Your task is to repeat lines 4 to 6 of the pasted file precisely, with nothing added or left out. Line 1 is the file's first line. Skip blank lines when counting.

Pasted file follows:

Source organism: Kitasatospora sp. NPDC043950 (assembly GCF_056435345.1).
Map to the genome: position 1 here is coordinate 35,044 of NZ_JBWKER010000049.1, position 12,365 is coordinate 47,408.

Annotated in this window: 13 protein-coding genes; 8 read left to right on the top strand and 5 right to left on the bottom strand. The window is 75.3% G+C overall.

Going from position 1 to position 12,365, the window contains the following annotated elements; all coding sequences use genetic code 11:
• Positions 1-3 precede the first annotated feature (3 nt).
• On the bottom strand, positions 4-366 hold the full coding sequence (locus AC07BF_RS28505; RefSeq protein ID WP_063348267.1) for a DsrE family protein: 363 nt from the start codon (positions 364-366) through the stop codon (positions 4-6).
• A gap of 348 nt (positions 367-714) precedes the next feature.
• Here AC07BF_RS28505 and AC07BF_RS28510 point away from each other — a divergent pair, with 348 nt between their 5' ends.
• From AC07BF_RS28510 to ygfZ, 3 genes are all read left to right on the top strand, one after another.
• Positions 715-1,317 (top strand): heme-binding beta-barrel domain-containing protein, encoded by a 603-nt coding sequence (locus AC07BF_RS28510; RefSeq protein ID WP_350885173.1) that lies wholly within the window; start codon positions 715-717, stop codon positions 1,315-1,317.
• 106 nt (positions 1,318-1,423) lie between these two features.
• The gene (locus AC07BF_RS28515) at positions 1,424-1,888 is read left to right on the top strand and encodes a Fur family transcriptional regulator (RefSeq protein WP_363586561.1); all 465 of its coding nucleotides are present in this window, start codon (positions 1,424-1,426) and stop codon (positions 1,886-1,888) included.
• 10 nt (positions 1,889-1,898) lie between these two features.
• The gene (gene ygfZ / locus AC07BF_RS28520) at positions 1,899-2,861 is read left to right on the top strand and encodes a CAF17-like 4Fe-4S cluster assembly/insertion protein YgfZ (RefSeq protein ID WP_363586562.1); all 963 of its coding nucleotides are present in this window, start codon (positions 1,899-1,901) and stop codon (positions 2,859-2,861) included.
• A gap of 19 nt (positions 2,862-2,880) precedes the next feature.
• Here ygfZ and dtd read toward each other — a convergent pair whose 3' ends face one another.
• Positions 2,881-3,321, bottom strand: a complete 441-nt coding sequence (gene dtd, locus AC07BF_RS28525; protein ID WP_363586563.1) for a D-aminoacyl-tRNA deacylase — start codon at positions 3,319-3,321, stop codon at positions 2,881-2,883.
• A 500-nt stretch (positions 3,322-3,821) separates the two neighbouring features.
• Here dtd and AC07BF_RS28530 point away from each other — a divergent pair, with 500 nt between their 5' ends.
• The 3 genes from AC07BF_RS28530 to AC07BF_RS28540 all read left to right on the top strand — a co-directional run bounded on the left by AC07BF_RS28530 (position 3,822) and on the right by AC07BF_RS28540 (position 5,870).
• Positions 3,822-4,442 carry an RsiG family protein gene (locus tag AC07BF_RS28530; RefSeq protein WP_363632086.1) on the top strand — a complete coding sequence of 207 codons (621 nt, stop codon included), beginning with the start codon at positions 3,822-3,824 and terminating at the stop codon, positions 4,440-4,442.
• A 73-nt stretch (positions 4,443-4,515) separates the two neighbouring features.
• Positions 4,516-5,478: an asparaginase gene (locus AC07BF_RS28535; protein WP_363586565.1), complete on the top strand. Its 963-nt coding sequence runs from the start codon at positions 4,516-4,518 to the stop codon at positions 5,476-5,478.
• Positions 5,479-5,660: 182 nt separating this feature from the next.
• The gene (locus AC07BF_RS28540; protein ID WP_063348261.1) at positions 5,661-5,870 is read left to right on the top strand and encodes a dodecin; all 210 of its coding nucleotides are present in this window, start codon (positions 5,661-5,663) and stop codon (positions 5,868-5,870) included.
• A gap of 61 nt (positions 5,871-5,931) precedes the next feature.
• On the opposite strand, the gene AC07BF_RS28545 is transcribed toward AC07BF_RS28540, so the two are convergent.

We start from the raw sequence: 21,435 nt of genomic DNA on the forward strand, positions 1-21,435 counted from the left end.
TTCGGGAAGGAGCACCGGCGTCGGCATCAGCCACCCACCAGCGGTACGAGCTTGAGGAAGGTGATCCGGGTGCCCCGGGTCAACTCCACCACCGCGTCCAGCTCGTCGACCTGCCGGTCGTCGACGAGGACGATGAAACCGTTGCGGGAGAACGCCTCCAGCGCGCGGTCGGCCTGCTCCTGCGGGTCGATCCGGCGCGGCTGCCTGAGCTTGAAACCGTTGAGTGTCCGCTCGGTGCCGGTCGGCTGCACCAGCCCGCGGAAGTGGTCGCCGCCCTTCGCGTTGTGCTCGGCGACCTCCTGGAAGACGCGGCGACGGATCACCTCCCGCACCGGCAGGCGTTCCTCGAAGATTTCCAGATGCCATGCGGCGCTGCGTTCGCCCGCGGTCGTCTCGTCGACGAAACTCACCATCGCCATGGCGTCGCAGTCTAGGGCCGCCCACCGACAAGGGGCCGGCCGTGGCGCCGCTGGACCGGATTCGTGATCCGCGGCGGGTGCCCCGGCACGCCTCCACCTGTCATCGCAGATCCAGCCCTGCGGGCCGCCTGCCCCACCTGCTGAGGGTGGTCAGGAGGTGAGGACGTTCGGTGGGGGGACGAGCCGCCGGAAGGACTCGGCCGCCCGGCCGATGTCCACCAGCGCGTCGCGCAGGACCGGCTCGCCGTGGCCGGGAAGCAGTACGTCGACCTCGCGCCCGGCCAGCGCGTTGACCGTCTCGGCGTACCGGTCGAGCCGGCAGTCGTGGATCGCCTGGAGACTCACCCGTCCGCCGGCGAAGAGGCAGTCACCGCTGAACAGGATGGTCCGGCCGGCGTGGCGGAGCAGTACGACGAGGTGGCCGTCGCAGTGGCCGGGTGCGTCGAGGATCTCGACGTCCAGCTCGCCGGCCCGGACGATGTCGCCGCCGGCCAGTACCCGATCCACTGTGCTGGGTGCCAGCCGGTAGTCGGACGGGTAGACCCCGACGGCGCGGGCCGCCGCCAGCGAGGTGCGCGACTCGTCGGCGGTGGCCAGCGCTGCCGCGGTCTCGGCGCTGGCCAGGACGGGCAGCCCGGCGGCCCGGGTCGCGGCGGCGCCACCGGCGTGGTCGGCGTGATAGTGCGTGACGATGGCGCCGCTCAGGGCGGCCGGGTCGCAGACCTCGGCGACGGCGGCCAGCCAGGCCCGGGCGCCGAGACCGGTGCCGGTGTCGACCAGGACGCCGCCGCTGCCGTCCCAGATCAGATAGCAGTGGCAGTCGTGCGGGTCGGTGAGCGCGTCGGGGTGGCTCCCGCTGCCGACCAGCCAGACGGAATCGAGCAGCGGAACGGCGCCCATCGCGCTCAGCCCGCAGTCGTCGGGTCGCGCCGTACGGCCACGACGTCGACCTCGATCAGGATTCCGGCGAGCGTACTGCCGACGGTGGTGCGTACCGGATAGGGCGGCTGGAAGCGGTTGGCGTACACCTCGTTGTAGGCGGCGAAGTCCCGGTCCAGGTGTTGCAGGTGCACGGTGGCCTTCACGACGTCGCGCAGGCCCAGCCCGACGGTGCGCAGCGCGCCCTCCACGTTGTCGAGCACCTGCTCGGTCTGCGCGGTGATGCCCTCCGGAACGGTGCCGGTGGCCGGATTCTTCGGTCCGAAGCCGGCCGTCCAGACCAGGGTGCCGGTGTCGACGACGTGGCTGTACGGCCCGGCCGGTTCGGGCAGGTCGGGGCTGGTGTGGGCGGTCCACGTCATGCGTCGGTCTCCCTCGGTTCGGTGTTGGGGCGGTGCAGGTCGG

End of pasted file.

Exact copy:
Going from position 1 to position 12,365, the window contains the following annotated elements; all coding sequences use genetic code 11:
• Positions 1-3 precede the first annotated feature (3 nt).
• On the bottom strand, positions 4-366 hold the full coding sequence (locus AC07BF_RS28505; RefSeq protein ID WP_063348267.1) for a DsrE family protein: 363 nt from the start codon (positions 364-366) through the stop codon (positions 4-6).